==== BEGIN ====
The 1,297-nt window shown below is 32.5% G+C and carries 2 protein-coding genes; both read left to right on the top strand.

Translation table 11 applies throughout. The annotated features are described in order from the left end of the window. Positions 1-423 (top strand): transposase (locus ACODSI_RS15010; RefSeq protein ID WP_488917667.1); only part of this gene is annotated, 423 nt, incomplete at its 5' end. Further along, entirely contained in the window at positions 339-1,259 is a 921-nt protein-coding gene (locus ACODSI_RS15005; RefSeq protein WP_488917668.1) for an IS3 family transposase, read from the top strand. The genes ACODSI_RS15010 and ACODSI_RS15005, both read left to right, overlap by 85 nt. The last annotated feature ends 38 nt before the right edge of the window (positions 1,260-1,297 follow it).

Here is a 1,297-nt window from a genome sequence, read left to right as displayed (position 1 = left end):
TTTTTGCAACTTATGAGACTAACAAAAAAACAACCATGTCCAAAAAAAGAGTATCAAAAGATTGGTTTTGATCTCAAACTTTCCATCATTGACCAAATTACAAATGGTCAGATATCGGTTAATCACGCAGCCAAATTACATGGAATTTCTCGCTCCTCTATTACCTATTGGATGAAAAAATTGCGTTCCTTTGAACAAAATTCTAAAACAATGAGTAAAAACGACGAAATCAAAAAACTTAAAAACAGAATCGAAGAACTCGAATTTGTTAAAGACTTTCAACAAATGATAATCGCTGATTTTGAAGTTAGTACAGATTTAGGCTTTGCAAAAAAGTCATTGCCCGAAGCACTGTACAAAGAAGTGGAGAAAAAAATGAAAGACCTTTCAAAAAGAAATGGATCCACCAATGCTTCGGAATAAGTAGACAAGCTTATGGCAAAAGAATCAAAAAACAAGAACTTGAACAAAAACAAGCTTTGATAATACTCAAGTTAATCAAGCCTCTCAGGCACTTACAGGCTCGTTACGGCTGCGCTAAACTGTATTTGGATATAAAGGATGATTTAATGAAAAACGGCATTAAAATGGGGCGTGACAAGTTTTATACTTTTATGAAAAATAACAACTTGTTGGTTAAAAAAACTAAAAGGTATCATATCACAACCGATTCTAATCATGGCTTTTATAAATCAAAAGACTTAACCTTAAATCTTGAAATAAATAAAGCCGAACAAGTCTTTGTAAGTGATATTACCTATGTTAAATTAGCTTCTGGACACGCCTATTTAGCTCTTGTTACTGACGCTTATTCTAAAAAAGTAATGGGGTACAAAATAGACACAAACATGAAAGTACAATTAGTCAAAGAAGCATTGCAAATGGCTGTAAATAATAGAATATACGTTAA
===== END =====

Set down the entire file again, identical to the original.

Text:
The 1,297-nt window shown below is 32.5% G+C and carries 2 protein-coding genes; both read left to right on the top strand.

Translation table 11 applies throughout. The annotated features are described in order from the left end of the window. Positions 1-423 (top strand): transposase (locus ACODSI_RS15010; RefSeq protein ID WP_488917667.1); only part of this gene is annotated, 423 nt, incomplete at its 5' end. Further along, entirely contained in the window at positions 339-1,259 is a 921-nt protein-coding gene (locus ACODSI_RS15005; RefSeq protein WP_488917668.1) for an IS3 family transposase, read from the top strand. The genes ACODSI_RS15010 and ACODSI_RS15005, both read left to right, overlap by 85 nt. The last annotated feature ends 38 nt before the right edge of the window (positions 1,260-1,297 follow it).

Here is a 1,297-nt window from a genome sequence, read left to right as displayed (position 1 = left end):
TTTTTGCAACTTATGAGACTAACAAAAAAACAACCATGTCCAAAAAAAGAGTATCAAAAGATTGGTTTTGATCTCAAACTTTCCATCATTGACCAAATTACAAATGGTCAGATATCGGTTAATCACGCAGCCAAATTACATGGAATTTCTCGCTCCTCTATTACCTATTGGATGAAAAAATTGCGTTCCTTTGAACAAAATTCTAAAACAATGAGTAAAAACGACGAAATCAAAAAACTTAAAAACAGAATCGAAGAACTCGAATTTGTTAAAGACTTTCAACAAATGATAATCGCTGATTTTGAAGTTAGTACAGATTTAGGCTTTGCAAAAAAGTCATTGCCCGAAGCACTGTACAAAGAAGTGGAGAAAAAAATGAAAGACCTTTCAAAAAGAAATGGATCCACCAATGCTTCGGAATAAGTAGACAAGCTTATGGCAAAAGAATCAAAAAACAAGAACTTGAACAAAAACAAGCTTTGATAATACTCAAGTTAATCAAGCCTCTCAGGCACTTACAGGCTCGTTACGGCTGCGCTAAACTGTATTTGGATATAAAGGATGATTTAATGAAAAACGGCATTAAAATGGGGCGTGACAAGTTTTATACTTTTATGAAAAATAACAACTTGTTGGTTAAAAAAACTAAAAGGTATCATATCACAACCGATTCTAATCATGGCTTTTATAAATCAAAAGACTTAACCTTAAATCTTGAAATAAATAAAGCCGAACAAGTCTTTGTAAGTGATATTACCTATGTTAAATTAGCTTCTGGACACGCCTATTTAGCTCTTGTTACTGACGCTTATTCTAAAAAAGTAATGGGGTACAAAATAGACACAAACATGAAAGTACAATTAGTCAAAGAAGCATTGCAAATGGCTGTAAATAATAGAATATACGTTAA